The Environmental Directory claims to be the largest exclusively environmental organization directory on the Web. is a new document search engine that seeks out documents with extensions .pdf, .doc, and .ppt.


This National Resources Defense Council site documents some of the most effective strategies being employed by communities around the country to control urban runoff pollution.


The Pennsylvania Environmental Council has general information, resources, and links for storm water issues.


The Pennsylvania Resources Council is a citizen action environmental organization and has information on rain barrels.


The Villanova Urban Stormwater Partnership has information on Stormwater BMP research and previous Pennsylvania Storm Water Management Symposiums.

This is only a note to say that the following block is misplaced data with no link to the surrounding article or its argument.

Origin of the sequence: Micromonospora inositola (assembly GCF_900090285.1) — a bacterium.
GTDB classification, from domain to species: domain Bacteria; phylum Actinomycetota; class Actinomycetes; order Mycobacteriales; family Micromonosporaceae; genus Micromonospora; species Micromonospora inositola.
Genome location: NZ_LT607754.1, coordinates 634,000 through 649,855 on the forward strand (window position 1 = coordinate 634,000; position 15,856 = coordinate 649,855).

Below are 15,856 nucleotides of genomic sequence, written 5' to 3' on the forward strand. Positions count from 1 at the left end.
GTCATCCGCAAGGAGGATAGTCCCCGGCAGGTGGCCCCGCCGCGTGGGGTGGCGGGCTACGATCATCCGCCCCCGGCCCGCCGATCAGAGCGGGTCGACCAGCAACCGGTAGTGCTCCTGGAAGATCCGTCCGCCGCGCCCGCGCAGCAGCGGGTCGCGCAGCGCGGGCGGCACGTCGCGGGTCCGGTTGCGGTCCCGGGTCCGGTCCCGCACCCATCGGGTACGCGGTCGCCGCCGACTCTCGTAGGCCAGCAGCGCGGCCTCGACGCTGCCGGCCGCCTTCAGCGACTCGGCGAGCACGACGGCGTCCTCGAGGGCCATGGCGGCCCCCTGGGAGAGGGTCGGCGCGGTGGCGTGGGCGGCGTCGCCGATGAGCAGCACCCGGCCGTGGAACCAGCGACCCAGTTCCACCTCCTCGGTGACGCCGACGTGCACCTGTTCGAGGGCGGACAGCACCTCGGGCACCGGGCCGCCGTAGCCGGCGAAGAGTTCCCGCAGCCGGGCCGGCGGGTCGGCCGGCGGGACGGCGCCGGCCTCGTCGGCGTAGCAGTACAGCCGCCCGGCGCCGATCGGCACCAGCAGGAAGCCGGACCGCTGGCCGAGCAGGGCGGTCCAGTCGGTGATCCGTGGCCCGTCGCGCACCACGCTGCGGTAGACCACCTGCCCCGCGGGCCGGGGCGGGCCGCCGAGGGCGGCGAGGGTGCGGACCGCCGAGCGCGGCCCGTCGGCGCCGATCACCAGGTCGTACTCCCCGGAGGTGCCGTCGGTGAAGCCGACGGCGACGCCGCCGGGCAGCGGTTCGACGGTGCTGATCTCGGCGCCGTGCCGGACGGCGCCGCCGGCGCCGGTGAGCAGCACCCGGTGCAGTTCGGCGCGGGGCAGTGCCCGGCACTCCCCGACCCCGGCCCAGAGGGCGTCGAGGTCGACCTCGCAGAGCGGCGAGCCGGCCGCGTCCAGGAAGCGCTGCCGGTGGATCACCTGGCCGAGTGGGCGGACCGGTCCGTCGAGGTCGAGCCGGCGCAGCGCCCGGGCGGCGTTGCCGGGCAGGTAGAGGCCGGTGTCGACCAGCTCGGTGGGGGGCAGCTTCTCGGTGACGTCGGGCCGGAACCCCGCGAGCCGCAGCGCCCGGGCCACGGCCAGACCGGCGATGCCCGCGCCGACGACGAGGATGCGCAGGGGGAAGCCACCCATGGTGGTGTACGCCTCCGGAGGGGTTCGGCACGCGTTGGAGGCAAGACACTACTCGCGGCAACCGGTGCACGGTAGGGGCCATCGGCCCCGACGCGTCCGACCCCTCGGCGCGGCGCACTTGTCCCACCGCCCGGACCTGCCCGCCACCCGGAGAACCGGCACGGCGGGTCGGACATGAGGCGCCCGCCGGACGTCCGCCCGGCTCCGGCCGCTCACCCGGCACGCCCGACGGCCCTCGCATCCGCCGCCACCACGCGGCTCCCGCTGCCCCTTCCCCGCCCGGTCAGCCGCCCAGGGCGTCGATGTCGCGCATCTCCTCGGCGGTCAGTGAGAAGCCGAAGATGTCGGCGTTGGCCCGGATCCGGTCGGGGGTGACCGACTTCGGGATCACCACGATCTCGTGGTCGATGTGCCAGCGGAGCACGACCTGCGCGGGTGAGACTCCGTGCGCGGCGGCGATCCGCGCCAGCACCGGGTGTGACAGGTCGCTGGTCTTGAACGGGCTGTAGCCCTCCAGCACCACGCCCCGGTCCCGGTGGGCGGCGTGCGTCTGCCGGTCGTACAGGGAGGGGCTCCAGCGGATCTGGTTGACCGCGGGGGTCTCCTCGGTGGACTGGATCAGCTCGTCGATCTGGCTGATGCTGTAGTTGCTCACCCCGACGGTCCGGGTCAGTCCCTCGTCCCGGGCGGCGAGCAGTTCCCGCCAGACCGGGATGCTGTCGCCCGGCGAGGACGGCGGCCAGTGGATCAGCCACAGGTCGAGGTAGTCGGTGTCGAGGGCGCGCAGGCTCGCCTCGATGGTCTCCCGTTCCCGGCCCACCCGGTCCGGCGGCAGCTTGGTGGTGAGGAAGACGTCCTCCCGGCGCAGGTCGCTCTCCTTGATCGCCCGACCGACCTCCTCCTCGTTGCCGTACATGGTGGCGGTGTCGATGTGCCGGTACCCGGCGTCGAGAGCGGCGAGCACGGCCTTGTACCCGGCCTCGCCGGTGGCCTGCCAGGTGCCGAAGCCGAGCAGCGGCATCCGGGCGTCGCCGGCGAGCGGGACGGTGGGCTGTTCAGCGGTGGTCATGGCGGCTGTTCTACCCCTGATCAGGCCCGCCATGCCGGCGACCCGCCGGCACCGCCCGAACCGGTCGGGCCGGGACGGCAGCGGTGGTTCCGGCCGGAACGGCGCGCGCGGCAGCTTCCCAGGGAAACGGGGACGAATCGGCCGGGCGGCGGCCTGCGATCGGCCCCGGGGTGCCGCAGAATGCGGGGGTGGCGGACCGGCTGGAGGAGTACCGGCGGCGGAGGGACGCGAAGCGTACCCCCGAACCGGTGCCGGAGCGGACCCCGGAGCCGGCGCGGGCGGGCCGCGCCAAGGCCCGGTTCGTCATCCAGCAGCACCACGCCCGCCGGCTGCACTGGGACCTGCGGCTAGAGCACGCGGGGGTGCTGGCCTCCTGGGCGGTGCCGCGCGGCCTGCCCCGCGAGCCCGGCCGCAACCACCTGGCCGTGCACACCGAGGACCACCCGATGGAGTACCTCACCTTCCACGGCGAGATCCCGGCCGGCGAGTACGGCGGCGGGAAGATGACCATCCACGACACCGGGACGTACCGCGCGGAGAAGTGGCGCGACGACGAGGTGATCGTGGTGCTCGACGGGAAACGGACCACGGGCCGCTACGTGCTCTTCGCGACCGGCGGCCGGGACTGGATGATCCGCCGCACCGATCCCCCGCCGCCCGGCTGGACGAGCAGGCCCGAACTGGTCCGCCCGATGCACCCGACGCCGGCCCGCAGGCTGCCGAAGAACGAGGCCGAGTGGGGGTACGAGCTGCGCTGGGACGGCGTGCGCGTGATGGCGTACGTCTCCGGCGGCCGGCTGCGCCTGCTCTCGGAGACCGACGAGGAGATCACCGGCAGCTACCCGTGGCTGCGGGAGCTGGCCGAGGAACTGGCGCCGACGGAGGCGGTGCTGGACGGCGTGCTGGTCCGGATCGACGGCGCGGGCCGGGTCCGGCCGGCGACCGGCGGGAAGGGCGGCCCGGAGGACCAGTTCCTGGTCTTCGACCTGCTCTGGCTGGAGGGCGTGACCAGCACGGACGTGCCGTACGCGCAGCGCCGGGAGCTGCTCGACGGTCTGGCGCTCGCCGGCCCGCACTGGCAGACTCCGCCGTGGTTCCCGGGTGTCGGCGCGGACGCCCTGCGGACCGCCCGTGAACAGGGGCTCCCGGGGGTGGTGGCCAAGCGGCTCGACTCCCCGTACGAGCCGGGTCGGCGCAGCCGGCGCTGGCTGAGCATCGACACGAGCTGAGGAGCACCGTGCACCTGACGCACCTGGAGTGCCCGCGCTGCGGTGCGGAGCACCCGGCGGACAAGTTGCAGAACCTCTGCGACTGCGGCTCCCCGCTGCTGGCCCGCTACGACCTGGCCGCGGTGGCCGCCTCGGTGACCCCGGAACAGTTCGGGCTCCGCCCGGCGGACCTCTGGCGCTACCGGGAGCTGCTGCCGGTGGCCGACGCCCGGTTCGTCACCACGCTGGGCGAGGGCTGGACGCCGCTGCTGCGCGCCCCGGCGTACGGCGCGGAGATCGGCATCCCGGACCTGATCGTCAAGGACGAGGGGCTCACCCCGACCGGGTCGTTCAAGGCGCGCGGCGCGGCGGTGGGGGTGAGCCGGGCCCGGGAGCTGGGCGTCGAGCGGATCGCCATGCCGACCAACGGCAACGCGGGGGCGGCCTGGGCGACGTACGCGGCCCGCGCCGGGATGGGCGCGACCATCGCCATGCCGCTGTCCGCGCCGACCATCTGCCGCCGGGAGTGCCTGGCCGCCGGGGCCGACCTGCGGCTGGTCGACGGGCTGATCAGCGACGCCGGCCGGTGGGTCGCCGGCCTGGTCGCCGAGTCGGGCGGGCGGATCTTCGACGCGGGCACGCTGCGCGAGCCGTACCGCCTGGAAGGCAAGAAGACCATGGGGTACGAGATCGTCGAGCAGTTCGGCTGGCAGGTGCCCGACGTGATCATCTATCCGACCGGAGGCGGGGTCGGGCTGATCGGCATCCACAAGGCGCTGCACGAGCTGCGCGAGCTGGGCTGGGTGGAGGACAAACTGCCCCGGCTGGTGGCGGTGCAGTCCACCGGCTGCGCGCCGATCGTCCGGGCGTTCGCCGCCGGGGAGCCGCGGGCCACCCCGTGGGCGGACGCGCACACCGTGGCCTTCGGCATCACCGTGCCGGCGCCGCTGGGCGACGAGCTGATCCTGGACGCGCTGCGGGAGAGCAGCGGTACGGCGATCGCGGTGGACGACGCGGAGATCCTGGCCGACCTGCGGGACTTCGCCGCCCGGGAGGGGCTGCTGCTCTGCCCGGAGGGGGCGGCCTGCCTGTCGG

Advanced Stormwater Information Systems has storm water management software products and tools for MS4s.


The Stroud Water Research Center conducts freshwater research and provides watershed education, events and outreach efforts.


The Nature Conservancy offers an interactive diagram that explains the complexities of a river system.


Does your lawn need to be watered today?  Find out!



A study of regionalization efforts for controlling stormwater pollution in Maine may be of benefit to MS4s:



The Local Government Environmental Assistance Network provides environmental management, planning, funding, and regulatory information for local government elected and appointed officials, managers and staff.  LGEAN is one of EPA’s Compliance Assistance Centers that helps businesses, local governments, and federal facilities understand and comply with federal environmental requirements and save money through pollution prevention techniques.